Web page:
President Hassan Rouhani’s cabinet drafted a bill on November 4 which, if passed by the Majlis (Iranian Parliament) and the Guardian Council, would grant citizenship to children younger than 18 born to Iranian mothers and foreign fathers. The parents would then be able to obtain birth certificates for these children.
Under the current law, individuals who are 18 and older don’t need parental consent to apply for Iranian citizenship, but they must renounce their paternal citizenship at the relevant government agency inside their father’s native country before the authorities in Iran can consider their application for naturalization.
According to a recent government report, there are three million children in Iran who lack birth certificates, most of whom live in the southeastern province of Sistan and Baluchestan. Most of the disenfranchised populations of major cities including Tehran, Shahriar (Tehran Province) and Zahedan (capital of Sistan and Baluchestan) lack birth certificates. They are not, therefore, entitled to national health, cannot open a bank account, attend schools or receive benefits. Many undocumented children are exploited and used for cheap labor.
“If ratified, the bill would enable these children to lead a dignified life as Iranian citizens,” Shahindokht Molaverdi, the Special Assistant to the President for Citizenship Rights, said. “These children and their parents shouldn’t have to live with uncertainty and fear.”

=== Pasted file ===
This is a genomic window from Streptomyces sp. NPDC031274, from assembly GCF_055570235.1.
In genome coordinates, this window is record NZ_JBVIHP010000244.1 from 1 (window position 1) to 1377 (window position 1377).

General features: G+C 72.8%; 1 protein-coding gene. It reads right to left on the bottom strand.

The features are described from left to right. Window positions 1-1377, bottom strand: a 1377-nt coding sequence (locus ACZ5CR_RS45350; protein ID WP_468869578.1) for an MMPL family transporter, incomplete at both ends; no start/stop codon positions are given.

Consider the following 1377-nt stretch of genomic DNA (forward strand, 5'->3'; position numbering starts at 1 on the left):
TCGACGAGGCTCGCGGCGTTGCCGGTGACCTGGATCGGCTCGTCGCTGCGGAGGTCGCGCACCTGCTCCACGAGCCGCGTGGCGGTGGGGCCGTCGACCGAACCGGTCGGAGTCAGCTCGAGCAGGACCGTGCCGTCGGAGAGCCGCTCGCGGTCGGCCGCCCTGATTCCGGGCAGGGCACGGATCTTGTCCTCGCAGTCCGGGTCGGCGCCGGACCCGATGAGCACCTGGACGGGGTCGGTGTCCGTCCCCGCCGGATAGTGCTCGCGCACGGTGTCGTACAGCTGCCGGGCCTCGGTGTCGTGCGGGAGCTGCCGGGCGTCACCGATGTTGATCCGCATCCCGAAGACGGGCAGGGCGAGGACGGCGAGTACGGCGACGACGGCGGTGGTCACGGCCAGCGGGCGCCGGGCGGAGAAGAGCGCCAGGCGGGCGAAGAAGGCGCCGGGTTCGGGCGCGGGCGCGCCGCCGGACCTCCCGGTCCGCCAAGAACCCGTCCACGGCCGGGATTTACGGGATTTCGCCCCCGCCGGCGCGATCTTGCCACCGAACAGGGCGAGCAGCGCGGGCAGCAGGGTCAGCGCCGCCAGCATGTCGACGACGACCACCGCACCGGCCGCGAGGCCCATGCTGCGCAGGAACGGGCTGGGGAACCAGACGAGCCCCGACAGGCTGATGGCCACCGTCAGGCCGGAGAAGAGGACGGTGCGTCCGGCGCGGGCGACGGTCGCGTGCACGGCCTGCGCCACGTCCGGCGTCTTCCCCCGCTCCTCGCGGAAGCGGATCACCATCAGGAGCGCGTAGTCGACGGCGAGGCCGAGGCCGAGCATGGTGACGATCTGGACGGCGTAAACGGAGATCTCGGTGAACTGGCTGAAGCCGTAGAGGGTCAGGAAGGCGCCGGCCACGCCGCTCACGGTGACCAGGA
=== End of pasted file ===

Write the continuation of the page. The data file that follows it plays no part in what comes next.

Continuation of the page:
Mrs. Molaverdi explained: “The bill would be a significant step towards protecting women’s rights and families. The proposal also calls for lifting the current restrictions which require children, whose fathers are foreign nationals, to be born in Iran or have been living in the country for an uninterrupted period of five years and be fluent in Farsi. It’ll fast-track their citizenship applications.”
In 2006 the Majlis ratified a bill which allowed children with Iranian mothers and foreign fathers to live legally in the country and apply for citizenship after turning 18.
The Ministry of Labor and Social Affairs and the office of Masoumeh Ebtekar, the vice president for Family and Women and Family Affairs, are pushing for the ratification of this bill which has been in the works for the past three years.
Translated from Persian by Fardine Hamidi